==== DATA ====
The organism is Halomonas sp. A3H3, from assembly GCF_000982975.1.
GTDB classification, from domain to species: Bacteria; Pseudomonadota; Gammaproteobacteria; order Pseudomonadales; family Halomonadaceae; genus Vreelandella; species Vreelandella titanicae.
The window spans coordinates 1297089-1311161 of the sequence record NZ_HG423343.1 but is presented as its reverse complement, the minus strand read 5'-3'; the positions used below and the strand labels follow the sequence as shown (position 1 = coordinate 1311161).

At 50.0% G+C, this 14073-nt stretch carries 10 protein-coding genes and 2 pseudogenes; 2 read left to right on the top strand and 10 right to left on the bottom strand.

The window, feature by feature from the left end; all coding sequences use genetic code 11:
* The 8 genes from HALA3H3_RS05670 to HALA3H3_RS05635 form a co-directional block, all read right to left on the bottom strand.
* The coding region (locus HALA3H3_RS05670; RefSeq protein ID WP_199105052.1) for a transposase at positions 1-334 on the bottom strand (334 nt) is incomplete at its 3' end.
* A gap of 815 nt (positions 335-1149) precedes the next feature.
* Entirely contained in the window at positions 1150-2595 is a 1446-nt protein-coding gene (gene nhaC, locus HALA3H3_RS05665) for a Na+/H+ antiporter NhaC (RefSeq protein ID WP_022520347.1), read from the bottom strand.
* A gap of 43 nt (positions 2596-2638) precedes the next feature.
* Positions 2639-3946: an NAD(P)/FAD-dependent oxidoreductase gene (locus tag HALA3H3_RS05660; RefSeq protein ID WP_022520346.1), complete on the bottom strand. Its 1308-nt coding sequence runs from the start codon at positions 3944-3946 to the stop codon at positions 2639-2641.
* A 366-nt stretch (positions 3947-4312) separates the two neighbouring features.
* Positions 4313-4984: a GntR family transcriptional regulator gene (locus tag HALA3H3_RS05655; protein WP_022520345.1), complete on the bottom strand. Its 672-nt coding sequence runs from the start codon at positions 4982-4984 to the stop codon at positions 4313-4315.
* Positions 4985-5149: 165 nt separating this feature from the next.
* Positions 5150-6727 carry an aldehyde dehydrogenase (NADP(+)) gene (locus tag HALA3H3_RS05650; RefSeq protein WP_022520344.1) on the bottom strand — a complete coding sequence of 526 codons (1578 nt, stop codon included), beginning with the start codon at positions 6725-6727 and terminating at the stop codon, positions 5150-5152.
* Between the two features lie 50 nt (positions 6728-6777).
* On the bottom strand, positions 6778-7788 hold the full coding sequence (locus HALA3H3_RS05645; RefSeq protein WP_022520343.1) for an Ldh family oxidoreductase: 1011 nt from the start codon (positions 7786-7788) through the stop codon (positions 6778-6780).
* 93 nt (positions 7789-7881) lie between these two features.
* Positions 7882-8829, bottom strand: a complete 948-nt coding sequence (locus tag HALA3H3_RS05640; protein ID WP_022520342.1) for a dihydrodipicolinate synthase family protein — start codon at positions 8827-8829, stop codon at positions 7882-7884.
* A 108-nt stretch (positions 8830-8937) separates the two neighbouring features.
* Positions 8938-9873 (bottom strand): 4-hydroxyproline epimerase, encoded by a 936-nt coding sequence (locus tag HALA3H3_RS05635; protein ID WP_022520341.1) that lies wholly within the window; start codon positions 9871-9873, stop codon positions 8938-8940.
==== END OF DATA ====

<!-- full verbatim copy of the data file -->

The organism is Halomonas sp. A3H3, from assembly GCF_000982975.1.
GTDB classification, from domain to species: Bacteria; Pseudomonadota; Gammaproteobacteria; order Pseudomonadales; family Halomonadaceae; genus Vreelandella; species Vreelandella titanicae.
The window spans coordinates 1297089-1311161 of the sequence record NZ_HG423343.1 but is presented as its reverse complement, the minus strand read 5'-3'; the positions used below and the strand labels follow the sequence as shown (position 1 = coordinate 1311161).

At 50.0% G+C, this 14073-nt stretch carries 10 protein-coding genes and 2 pseudogenes; 2 read left to right on the top strand and 10 right to left on the bottom strand.

The window, feature by feature from the left end; all coding sequences use genetic code 11:
* The 8 genes from HALA3H3_RS05670 to HALA3H3_RS05635 form a co-directional block, all read right to left on the bottom strand.
* The coding region (locus HALA3H3_RS05670; RefSeq protein ID WP_199105052.1) for a transposase at positions 1-334 on the bottom strand (334 nt) is incomplete at its 3' end.
* A gap of 815 nt (positions 335-1149) precedes the next feature.
* Entirely contained in the window at positions 1150-2595 is a 1446-nt protein-coding gene (gene nhaC, locus HALA3H3_RS05665) for a Na+/H+ antiporter NhaC (RefSeq protein ID WP_022520347.1), read from the bottom strand.
* A gap of 43 nt (positions 2596-2638) precedes the next feature.
* Positions 2639-3946: an NAD(P)/FAD-dependent oxidoreductase gene (locus tag HALA3H3_RS05660; RefSeq protein ID WP_022520346.1), complete on the bottom strand. Its 1308-nt coding sequence runs from the start codon at positions 3944-3946 to the stop codon at positions 2639-2641.
* A 366-nt stretch (positions 3947-4312) separates the two neighbouring features.
* Positions 4313-4984: a GntR family transcriptional regulator gene (locus tag HALA3H3_RS05655; protein WP_022520345.1), complete on the bottom strand. Its 672-nt coding sequence runs from the start codon at positions 4982-4984 to the stop codon at positions 4313-4315.
* Positions 4985-5149: 165 nt separating this feature from the next.
* Positions 5150-6727 carry an aldehyde dehydrogenase (NADP(+)) gene (locus tag HALA3H3_RS05650; RefSeq protein WP_022520344.1) on the bottom strand — a complete coding sequence of 526 codons (1578 nt, stop codon included), beginning with the start codon at positions 6725-6727 and terminating at the stop codon, positions 5150-5152.
* Between the two features lie 50 nt (positions 6728-6777).
* On the bottom strand, positions 6778-7788 hold the full coding sequence (locus HALA3H3_RS05645; RefSeq protein WP_022520343.1) for an Ldh family oxidoreductase: 1011 nt from the start codon (positions 7786-7788) through the stop codon (positions 6778-6780).
* 93 nt (positions 7789-7881) lie between these two features.
* Positions 7882-8829, bottom strand: a complete 948-nt coding sequence (locus tag HALA3H3_RS05640; protein ID WP_022520342.1) for a dihydrodipicolinate synthase family protein — start codon at positions 8827-8829, stop codon at positions 7882-7884.
* A 108-nt stretch (positions 8830-8937) separates the two neighbouring features.
* Positions 8938-9873 (bottom strand): 4-hydroxyproline epimerase, encoded by a 936-nt coding sequence (locus tag HALA3H3_RS05635; protein ID WP_022520341.1) that lies wholly within the window; start codon positions 9871-9873, stop codon positions 8938-8940.